A few weeks back I posted an article titled Is Sugar a Drug? I started the article talking about why sugar really wasn’t talked about in pharmacy school or if it was I missed that class.  We did learn that ingesting large amounts can cause problems with weight gain, blood pressure, blood sugar, and cholesterol.

Then someone asked me the question/comment regarding how much sugar should be consumed daily. I really didn’t know that answer, so I looked into it.

What I found it out is

  • who makes the recommendations
  • how much sugar should be included in our diet kids, What was really alarming to me is looking at the amount of sugar in 7 items we ingest every day versus the amount of total sugar we should be having per day. Good luck, as this is a really hard thing to balance given our lifestyle and food habits.

So how much sugar do we require?

According to the American Heart Association (AHA)

  • Men- 37.5 grams per day
  • Women- 25 grams per day
  • Kids (aged 2-18) 25 grams per day

As a compounding pharmacist I know how much 37 or 25 grams looks like on a scale. What I didn’t know was how hard it is to avoid sugar when it in the daily staples of every day  eating. When I was growing up if we wanted sugary cereal we would add a teaspoon or if we want a lot we would add a tablespoon. But now check these items out as the amount of sugar in these products really started blowing my mind.

According to this blog post here are the top 7 items purchased at a grocery store

So Just looking at this list lets look at how much sugar is in 1 serving of each

  • Beer- 1 can of Bud light has 109 calories, and about 13 grams of carbohydrates
  • Soda- 1 can of regular soda has about 39 grams of sugar
  • Cereal- 1 bowl of cereal contains 20 grams of carbohydrates
  • Frozen Dinner- 1 frozen dinner contains about 38 grams of carbohydrates
  • Chips & Snacks- 1 bag of Baked Lays contains 22 grams of carbohydrates and 2 grams of sugar
  • Milk- 1 cup of 2% milk contains 12 grams of sugar
  • Bread- 2 slices of honey wheat contain 26 grams of carbohydrates and 4 grams of sugar

What I found to be alarming is that by habit we are thought to only look at the calories in our diets and making sure we are getting enough and not to much. I never thought of looking at how much sugar is contained in the top 7 things we eat every day. Much less take a look at how 1 serving of each of the above relates to the amount of sugar we are supposed to get in a day. For example, a bowl of cereal and a 1/2 cup of milk would be 32 grams of sugar of my 35 grams of sugar per day. By lunch time I am able to have a sandwich (just bread) or a frozen dinner I am  adding another 26 grams of carbs and 4 grams of sugar. As you can see just from two meals it is really easy to double the amount of sugar in your diet even if you avoid sodas, and sugary snacks.

But what about women & kids? According to the American Heart Association kids and women should only be ingesting 25 grams of sugar per day or the amount contained in 2 slices of honey wheat bread and you know that is impossible to only eat 2 slices of plain bread everyday.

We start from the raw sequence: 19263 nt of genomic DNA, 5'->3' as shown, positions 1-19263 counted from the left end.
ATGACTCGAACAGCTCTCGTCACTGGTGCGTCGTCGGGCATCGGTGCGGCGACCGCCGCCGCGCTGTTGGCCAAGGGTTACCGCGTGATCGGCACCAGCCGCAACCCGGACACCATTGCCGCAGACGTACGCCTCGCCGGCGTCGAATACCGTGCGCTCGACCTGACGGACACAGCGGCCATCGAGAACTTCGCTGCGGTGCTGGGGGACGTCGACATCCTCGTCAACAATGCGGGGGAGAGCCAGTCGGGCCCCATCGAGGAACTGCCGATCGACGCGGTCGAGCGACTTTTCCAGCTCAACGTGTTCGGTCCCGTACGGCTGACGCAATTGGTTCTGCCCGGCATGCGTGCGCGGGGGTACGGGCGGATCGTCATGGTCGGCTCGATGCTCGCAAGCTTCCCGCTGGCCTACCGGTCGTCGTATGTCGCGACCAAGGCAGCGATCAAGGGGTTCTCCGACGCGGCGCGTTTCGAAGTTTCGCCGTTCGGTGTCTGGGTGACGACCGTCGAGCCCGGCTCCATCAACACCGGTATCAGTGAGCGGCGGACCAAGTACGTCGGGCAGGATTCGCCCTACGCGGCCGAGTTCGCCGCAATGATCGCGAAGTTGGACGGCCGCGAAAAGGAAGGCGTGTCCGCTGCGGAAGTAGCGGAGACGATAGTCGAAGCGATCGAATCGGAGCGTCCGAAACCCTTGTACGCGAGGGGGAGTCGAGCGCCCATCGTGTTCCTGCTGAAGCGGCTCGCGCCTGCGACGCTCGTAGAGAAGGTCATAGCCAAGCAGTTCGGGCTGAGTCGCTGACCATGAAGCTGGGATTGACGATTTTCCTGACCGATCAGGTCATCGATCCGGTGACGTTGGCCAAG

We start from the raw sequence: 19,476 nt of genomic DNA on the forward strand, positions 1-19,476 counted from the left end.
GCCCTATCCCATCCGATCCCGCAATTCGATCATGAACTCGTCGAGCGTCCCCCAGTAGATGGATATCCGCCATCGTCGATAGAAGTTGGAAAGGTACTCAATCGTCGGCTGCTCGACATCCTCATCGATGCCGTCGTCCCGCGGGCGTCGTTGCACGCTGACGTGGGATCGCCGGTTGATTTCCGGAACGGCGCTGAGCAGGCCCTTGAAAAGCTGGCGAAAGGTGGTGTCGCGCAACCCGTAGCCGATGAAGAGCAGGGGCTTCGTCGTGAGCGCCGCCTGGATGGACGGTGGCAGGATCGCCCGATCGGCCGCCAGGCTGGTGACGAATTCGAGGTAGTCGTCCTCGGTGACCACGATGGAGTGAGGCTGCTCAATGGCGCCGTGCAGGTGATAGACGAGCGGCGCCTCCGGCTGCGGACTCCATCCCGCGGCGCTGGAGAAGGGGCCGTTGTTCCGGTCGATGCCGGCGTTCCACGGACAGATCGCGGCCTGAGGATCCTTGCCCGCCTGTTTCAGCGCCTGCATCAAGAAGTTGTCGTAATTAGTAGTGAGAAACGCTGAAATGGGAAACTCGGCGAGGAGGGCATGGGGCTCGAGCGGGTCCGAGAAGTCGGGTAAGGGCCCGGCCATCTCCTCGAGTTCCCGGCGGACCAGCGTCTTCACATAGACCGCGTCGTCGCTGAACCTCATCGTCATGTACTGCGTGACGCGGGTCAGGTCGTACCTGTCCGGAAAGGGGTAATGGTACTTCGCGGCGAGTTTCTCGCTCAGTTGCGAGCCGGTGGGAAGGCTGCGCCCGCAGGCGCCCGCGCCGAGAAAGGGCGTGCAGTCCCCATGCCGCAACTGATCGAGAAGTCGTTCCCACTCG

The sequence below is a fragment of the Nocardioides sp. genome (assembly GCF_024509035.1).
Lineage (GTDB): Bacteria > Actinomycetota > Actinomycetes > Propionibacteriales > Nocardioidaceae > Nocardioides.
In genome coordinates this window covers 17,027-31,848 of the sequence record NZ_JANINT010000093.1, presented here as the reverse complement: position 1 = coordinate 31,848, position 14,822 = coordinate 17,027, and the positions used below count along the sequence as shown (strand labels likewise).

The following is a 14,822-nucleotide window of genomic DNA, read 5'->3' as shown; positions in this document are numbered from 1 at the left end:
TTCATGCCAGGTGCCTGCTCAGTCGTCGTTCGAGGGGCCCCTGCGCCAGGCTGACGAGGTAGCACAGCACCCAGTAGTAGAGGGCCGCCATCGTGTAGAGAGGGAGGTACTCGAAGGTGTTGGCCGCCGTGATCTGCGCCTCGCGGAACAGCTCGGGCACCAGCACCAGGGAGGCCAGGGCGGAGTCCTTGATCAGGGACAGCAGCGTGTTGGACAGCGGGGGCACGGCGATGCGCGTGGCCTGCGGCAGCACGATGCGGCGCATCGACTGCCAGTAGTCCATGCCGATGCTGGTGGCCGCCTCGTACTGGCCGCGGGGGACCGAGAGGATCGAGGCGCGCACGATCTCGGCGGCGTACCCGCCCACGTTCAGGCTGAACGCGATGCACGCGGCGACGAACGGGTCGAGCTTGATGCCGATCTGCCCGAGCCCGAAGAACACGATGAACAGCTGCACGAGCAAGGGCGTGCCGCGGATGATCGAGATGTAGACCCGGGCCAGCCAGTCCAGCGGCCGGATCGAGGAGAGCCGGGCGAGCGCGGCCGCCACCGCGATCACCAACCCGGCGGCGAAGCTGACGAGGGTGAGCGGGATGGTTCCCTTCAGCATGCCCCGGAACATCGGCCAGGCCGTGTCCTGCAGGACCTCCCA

So what is the answer? I don’t know. But I think the big problem is a lack of education and awareness of the problem.

If you give your kids GoGoSqueeze Applesauce it is still 12 grams of sugar for each pouch, but 1 apple contain 19 grams of fructose.

So what do I recommend?

1. Education

I recommend educating yourself and your family members to not just look at total caloric intake and learn how to read the nutrition label. My son is 5 and he learning how to count objects in school so I am teaching him how to read numbers on the food labels. If he learns how much sugar he is supposed to eat daily and learn how to read food labels as least he has the potential to make decisions with all the information.  What if he went 20 years and never knew how to read a food label?

2. Plan Your Sugar

Maybe the idea of planning an entire meal is going overboard and really hard to do. So what about trying to plan your sugar content for the day and loading up with other things to keep you full that have lower amounts of sugar.

3. More Natural Fruits and Vegetables

Here are some natural drinks and foods that have lower sugar content than processed food. Here are 9 items that can easily be added to a lunch or dinner to add fiber, nutrition, and something other than sugar.

Smoothie For A Meal Replacement or a Snack

It is really hard to eat healthy unless you are really trying to. Our Standard American Diet (SAD) makes it next to impossible. Then when you look at our work life balances and how we react to stress that makes it harder to cook well and eat something nutritious when we are under the gun. Probably the craziest thing I recommend is trying to get a salad in at least twice a day and REPLACE breakfast or a snack with a LifeCORE functional medicine smoothie.

However, everyone seems to have a YETI Cup these days so why not get into the habit of having a functional smoothie every day. Here are 3 situations that make more sense to make a smoothie rather than a meal.

  • All you want is a quick snack
  • You don’t want to start a full diet, but you want to start eating healthier
  • You have a long commute and don’t have time to cook breakfast.

2 Scoops of LifeCore complete contains 6 grams of sugar, 2 cups of almond milk contains 4 grams of carbohydrates rather than 24 grams as in 2 cups of 2% milk.

For every serving of fruit make sure you get 2 servings of vegetables

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